« The Salvador Dali Museum has moved premises once again as visitor numbers continue to climb. Started by friends and patrons of the legendary Catalan artist Albert and Eleanor Morse when their personal collection reached mammoth levels, the museum has gathered a huge following over its 39 years in operation. Dali himself presided over the opening of the Morse’s first Salvador Dali Museum in Beachwood Ohio.
International architecture firm HOK are currently constructing a magnificent third home in St Petersburg, Florida, for the extensive collection of oil paintings, watercolours, drawings, graphics, photographs and sculptures available for display. The specially clad structure is comprised of more than nine hundred triangular-shaped glass panels that form the protruding bulges entitled ‘the Igloo’ at 45 ft tall and ‘the Enigma’ at more than 75ft tall. No two glass panels within the curving glass structures are identical so they provide a truly unique view of St. Petersburg’s picturesque waterfront.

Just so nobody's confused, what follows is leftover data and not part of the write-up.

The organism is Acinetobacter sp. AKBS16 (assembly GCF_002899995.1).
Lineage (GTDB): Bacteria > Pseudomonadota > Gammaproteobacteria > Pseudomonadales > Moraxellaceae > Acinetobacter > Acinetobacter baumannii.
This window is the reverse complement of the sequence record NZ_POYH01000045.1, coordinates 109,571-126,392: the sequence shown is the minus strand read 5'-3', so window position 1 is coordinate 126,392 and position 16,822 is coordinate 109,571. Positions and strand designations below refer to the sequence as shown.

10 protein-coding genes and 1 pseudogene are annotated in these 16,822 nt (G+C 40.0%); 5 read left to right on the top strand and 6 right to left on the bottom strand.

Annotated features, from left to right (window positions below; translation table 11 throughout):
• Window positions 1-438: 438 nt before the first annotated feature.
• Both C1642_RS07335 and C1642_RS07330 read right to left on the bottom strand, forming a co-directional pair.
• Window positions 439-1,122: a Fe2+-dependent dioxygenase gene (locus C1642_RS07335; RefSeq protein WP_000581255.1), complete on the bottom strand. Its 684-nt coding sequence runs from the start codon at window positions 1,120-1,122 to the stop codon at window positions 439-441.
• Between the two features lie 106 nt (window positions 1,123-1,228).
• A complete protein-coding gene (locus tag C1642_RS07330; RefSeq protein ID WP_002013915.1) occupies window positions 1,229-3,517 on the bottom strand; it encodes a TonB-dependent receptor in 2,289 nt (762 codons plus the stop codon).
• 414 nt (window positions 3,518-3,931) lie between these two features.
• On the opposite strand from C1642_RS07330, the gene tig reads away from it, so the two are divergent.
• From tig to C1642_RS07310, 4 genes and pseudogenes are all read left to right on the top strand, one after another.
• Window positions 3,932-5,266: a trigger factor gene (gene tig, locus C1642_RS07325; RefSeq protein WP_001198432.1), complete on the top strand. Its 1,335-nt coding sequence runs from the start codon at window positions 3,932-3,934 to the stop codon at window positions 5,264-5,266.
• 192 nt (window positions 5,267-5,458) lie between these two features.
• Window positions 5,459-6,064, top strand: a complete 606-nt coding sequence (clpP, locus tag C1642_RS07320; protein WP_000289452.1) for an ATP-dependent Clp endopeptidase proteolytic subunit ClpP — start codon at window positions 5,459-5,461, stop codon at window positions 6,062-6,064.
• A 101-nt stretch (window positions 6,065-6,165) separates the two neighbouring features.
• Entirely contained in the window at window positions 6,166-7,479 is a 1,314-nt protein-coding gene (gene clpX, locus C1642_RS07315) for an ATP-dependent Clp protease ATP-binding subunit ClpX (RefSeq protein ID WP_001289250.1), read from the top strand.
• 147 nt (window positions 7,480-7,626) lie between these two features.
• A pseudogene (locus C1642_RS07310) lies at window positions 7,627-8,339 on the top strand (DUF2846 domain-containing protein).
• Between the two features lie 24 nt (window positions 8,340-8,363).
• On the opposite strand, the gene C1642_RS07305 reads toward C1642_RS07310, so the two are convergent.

Whilst the undulating forms may appear delicate and slight, they have been designed to withstand Florida’s buffeting storms with thick concrete walls protecting the priceless artworks inside from the gusts of up to a Category 5 hurricane (165 mph winds). The museum’s interior is a treat for the eyes of any architect, with a stunning spiral staircase gracefully winding its way up into the transparent ‘Enigma’ echoing the cross-section of a nautilus shell.
The new Dali building at 6,130 sq m will provide space for education of school groups, visitor orientation and classrooms, temporary exhibitions to complement the Dali collection, an indoor/outdoor café and a rentable community room. Placed on the third floor to protect it from water and wind, the largest collection of Dali’s artwork outside Spain will have plenty of room for its spacious display. Rooftop solar panels supply hot water for museum humidity control reheat and hot water supply whilst insulated 18 inch thick reinforced concrete walls provide thermal mass to building. »
(Source: World Architecture News)